One overlooked nugget of pure gold from the Afghanistan assessment by Gen. Stanley A. McChrystal (what, is he still here?) appears in an article by Walter Pincus in today's Washington Post. Having determined that the failure to win Afghan "hearts and minds" is, for various reasons, all our fault, McChrystal gets around to his thoughts on the "battle of perception," which is the subject of the Post article. The Post writes:
As an initial step, McChrystal wants to change the goal of public relations efforts in Afghanistan from a "struggle for the 'hearts and minds' of the Afghan population to one of giving them 'trust and confidence' " in themselves and their government.
Send in, not the Marines but the ... life coaches? Joint Chiefs Chairman Adm. Mike Mullen has been talking about winning the Afghan people's trust for a long time (a variant on "hearts and minds"). Now, we're asking our military to win the Afghan people's trust ... in themselves. Is there a shrink in the house (Pentagon)?
At the same time, he said, more effort should be made to "discredit and diminish insurgents and their extremist allies' capability to influence attitudes and behavior in Afghanistan."
This should be interesting -- and it is:
One way to accomplish that, McChrystal wrote, is to target insurgent networks "to disrupt and degrade" their effectiveness. Another is to expose what he calls the insurgents' "flagrant contravention of the principles of the Koran," including indiscriminate use of violence and terrorism, and attacks on schools and development projects.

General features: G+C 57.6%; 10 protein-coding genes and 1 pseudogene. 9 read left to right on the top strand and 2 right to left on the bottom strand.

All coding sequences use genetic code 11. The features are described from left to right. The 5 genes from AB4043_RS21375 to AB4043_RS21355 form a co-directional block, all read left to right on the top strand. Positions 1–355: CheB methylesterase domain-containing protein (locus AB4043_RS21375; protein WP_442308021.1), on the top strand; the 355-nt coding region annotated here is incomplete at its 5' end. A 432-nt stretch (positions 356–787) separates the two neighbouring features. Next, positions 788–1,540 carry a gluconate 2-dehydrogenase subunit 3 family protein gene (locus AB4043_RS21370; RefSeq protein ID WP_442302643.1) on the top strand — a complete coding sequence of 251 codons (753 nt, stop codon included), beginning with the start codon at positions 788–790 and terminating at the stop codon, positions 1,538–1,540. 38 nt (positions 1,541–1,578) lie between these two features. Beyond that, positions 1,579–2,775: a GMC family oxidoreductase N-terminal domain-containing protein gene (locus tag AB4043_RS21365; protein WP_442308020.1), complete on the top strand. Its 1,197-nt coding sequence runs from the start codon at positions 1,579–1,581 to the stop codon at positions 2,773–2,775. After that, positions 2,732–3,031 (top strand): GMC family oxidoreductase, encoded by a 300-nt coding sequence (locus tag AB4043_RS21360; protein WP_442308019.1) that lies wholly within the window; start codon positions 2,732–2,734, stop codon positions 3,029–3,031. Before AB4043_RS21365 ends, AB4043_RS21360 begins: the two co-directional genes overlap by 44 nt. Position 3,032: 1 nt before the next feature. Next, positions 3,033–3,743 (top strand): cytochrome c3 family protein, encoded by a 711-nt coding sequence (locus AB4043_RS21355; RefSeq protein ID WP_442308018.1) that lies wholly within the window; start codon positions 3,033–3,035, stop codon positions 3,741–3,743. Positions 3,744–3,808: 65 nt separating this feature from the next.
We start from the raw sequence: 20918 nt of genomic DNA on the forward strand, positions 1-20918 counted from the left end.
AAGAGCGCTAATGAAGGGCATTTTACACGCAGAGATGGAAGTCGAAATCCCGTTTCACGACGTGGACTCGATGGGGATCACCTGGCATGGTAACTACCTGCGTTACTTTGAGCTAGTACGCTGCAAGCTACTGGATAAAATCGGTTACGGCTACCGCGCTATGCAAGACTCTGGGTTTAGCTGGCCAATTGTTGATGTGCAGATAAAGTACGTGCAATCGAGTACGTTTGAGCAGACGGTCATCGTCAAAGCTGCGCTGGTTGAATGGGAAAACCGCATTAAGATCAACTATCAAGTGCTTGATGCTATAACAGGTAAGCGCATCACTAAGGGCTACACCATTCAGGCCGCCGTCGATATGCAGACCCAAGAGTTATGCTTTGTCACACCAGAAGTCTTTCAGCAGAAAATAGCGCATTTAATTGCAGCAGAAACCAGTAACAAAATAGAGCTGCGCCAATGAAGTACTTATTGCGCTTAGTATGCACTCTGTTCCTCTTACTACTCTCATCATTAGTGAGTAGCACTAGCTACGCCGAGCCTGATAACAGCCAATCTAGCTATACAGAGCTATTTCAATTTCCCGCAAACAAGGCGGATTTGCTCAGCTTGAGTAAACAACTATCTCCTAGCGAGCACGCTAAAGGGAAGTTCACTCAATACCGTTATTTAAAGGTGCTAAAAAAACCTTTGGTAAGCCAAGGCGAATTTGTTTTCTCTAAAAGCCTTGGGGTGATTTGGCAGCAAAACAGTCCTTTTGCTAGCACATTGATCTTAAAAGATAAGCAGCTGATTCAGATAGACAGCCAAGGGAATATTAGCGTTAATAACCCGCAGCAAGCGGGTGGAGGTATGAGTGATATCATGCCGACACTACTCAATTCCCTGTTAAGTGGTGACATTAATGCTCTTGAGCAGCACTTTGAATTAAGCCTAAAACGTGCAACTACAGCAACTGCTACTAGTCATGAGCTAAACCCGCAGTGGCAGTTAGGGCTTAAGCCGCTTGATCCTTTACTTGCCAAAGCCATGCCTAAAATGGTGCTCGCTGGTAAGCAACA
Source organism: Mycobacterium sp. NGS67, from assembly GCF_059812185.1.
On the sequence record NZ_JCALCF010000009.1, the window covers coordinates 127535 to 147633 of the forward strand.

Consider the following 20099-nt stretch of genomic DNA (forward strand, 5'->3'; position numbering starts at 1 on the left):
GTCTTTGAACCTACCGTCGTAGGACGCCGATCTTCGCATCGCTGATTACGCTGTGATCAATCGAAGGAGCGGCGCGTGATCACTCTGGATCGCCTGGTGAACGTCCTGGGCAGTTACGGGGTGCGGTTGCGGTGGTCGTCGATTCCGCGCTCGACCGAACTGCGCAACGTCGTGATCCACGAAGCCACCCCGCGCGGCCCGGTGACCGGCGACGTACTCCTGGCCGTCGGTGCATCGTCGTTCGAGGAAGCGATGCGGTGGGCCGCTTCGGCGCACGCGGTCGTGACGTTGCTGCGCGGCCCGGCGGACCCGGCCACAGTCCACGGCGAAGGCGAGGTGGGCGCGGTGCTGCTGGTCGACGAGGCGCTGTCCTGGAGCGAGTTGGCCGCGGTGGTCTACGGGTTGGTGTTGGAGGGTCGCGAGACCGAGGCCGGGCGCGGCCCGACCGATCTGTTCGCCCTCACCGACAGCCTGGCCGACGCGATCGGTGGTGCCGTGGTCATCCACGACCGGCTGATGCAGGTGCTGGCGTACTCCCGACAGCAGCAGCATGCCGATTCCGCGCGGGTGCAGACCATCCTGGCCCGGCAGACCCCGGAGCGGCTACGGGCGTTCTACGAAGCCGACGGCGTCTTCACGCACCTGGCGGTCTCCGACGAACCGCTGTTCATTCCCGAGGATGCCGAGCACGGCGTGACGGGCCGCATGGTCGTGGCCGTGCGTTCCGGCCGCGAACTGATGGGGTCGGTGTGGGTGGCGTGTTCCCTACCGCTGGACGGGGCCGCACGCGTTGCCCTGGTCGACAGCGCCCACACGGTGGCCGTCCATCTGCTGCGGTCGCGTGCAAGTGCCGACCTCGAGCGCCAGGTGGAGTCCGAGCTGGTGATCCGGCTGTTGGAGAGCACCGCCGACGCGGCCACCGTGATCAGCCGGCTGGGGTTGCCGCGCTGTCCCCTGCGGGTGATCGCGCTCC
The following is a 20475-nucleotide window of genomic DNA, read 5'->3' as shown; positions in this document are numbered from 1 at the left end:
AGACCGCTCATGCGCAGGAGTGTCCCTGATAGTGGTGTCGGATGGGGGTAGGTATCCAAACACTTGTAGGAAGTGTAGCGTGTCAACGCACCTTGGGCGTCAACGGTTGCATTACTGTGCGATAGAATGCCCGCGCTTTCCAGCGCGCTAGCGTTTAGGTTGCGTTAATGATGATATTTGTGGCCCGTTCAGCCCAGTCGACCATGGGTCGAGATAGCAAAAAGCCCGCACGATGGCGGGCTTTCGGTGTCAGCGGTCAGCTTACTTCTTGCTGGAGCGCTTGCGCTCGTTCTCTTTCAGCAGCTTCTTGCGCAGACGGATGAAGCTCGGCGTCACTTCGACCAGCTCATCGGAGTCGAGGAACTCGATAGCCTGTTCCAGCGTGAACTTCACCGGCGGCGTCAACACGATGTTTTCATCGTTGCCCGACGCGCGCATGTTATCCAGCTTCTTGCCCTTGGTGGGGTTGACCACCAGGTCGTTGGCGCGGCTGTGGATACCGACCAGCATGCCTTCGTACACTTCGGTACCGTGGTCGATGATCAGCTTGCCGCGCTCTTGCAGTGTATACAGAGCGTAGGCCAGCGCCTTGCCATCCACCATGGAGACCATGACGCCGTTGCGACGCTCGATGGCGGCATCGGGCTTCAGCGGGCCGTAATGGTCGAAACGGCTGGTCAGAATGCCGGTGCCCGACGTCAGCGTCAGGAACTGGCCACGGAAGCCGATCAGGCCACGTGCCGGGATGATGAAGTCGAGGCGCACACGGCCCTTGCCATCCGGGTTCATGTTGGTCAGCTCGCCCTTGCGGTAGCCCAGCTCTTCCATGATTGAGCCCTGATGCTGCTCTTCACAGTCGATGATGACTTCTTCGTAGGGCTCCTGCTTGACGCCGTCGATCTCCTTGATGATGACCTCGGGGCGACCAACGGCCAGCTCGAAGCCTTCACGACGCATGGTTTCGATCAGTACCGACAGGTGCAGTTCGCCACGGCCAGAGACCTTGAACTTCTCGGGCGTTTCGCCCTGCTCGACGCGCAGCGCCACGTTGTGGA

Or, in the full context of McChrystal's assessment:
A more forceful and offensive StratCom approach must be devised whereby INS [insurgents] are exposed continually for their cultural and religious violations, anti-Islamic and indiscriminate use of violence and terror, and by concentrating on their vulnerabilities. These include their causing ofthe majority of civilian casualties, attacks on education, development projects, and government institutions, and flagrant contravention of the principles of the Koran. These vulnerabilities must be expressed in a manner that exploits the cultural and ideological separation of the INS from the vast majority of the Afghan population.
As many readers will realize, a line like that can only mean one thing. It's that time again -- time to trot out our favorite despicable jihadist, Abu Qatada, whose words of wisdom have time and again helped restore a little sanity to a mad world.
And I'm not kidding. Back in 2003, the man sometimes described as OBL's "spritual guide" castigated then President Bush, and rightly so, for expounding on the religion of jihad as the religion of peace:
"I am astonished by President Bush when he claims there is nothing in the Koran that justifies jihad or violence in the name of Islam. Is he some kind of Islamic scholar? Has he ever actually read the Koran?"
Substitute "Gen McChrystal" for "President Bush" in the quotation and maybe we can start getting somewhere.